Tropical storm warnings stretch from the North Carolina Outer Banks to Maine.

When Isaias made landfall near Ocean Isle Beach, N.C., around 11:10 p.m. Monday night, it became the second hurricane to make landfall in what has been a record-setting Atlantic season.
Downgraded to a tropical storm on Sunday, it rapidly gained strength during the day Monday as it approached the South Carolina-North Carolina coast, with peak winds increasing from 70 to 85 mph.
It joins Hanna, which came ashore in Padre Island, Tex., on July 25 as the second landfalling hurricane in the United States this year.
Heres a radar view of Isaias coming ashore:
Heres a satellite view:
In addition to being the second landfalling hurricane, Isaias became the fifth named storm to make landfall in the Lower 48 states, joining Bertha, Cristobal and Fay.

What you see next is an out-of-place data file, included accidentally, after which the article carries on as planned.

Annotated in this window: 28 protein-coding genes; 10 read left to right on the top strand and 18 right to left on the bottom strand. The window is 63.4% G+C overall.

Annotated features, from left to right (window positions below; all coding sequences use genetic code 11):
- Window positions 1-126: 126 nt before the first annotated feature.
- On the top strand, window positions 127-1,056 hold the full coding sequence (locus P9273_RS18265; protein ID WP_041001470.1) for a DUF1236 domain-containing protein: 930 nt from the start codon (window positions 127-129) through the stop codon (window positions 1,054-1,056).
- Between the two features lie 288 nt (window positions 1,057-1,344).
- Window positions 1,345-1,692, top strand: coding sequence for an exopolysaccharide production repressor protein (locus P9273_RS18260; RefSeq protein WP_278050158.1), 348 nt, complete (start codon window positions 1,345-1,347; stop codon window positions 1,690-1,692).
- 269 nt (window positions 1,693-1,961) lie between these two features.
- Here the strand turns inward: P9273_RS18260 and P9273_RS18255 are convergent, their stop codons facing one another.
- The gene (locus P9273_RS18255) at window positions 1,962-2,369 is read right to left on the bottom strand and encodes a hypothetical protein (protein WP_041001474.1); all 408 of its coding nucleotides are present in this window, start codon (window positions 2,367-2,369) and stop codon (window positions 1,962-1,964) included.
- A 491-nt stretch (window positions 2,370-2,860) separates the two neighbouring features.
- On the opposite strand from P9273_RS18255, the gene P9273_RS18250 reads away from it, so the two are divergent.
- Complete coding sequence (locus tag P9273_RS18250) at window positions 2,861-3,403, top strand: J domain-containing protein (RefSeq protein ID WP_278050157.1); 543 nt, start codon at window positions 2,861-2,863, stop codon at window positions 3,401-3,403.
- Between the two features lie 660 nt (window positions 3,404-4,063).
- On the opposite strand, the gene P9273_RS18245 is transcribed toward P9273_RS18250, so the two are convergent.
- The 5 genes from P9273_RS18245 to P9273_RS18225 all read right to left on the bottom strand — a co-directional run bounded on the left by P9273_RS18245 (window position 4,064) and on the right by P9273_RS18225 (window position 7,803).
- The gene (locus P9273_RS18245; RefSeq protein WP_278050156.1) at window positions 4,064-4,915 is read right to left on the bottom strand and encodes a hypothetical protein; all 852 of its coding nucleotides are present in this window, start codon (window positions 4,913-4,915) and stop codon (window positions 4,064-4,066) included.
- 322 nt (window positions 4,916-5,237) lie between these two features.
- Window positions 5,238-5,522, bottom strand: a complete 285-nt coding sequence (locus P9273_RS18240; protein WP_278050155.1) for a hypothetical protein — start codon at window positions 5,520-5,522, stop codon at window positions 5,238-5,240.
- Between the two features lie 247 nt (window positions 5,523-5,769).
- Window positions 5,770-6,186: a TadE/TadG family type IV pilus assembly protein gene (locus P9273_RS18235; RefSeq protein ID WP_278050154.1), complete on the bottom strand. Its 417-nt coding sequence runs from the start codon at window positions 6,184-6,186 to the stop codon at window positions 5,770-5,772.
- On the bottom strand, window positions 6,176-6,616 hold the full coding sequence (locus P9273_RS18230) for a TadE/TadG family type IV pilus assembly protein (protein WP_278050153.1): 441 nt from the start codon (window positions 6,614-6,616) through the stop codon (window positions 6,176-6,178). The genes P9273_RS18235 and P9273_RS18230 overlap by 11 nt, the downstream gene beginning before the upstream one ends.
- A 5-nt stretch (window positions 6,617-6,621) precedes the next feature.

This is the earliest on record that 5 Atlantic named storms have made continental US landfall, tweeted Colorado State tropical weather researcher Phil Klotzbach.
When it formed on July 29, Isaias became this years ninth named Atlantic storm, which does not usually develop until closer to early October. Its the earliest I storm on record by more than a week, and the latest domino to topple in a season that has also brought the earliest-forming C, E, F and G storms on record in the Atlantic Cristobal, Edouard, Fay and Gonzalo. Including Isaias, 2020 has produced five named storms in July, tied with 2005 for the most on record.
It is the first time on record that the last week of July produced two hurricanes (Isaias and Hanna) in the Atlantic.